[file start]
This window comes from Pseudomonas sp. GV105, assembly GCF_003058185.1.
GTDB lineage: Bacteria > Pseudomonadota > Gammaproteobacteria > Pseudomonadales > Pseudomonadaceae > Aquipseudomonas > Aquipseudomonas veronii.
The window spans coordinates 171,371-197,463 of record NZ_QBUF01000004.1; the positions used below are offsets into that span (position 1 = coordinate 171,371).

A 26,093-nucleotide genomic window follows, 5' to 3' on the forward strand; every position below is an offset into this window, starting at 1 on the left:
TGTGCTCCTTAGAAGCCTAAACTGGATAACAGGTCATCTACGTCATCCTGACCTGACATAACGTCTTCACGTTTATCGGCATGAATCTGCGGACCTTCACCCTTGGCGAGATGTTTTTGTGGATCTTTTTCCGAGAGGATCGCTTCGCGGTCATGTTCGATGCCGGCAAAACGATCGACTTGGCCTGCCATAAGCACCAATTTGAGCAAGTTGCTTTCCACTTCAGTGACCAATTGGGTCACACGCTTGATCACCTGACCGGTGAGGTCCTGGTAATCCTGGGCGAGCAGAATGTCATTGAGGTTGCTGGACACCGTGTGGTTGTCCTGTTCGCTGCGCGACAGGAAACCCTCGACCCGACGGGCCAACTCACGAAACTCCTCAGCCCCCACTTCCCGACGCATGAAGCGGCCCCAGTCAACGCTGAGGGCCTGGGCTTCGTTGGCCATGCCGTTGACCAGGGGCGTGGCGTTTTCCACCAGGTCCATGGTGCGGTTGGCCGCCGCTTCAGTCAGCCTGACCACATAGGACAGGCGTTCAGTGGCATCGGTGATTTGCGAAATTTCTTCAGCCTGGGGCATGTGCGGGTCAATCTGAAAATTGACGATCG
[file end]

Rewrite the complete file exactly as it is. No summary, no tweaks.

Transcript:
This window comes from Pseudomonas sp. GV105, assembly GCF_003058185.1.
GTDB lineage: Bacteria > Pseudomonadota > Gammaproteobacteria > Pseudomonadales > Pseudomonadaceae > Aquipseudomonas > Aquipseudomonas veronii.
The window spans coordinates 171,371-197,463 of record NZ_QBUF01000004.1; the positions used below are offsets into that span (position 1 = coordinate 171,371).

A 26,093-nucleotide genomic window follows, 5' to 3' on the forward strand; every position below is an offset into this window, starting at 1 on the left:
TGTGCTCCTTAGAAGCCTAAACTGGATAACAGGTCATCTACGTCATCCTGACCTGACATAACGTCTTCACGTTTATCGGCATGAATCTGCGGACCTTCACCCTTGGCGAGATGTTTTTGTGGATCTTTTTCCGAGAGGATCGCTTCGCGGTCATGTTCGATGCCGGCAAAACGATCGACTTGGCCTGCCATAAGCACCAATTTGAGCAAGTTGCTTTCCACTTCAGTGACCAATTGGGTCACACGCTTGATCACCTGACCGGTGAGGTCCTGGTAATCCTGGGCGAGCAGAATGTCATTGAGGTTGCTGGACACCGTGTGGTTGTCCTGTTCGCTGCGCGACAGGAAACCCTCGACCCGACGGGCCAACTCACGAAACTCCTCAGCCCCCACTTCCCGACGCATGAAGCGGCCCCAGTCAACGCTGAGGGCCTGGGCTTCGTTGGCCATGCCGTTGACCAGGGGCGTGGCGTTTTCCACCAGGTCCATGGTGCGGTTGGCCGCCGCTTCAGTCAGCCTGACCACATAGGACAGGCGTTCAGTGGCATCGGTGATTTGCGAAATTTCTTCAGCCTGGGGCATGTGCGGGTCAATCTGAAAATTGACGATCG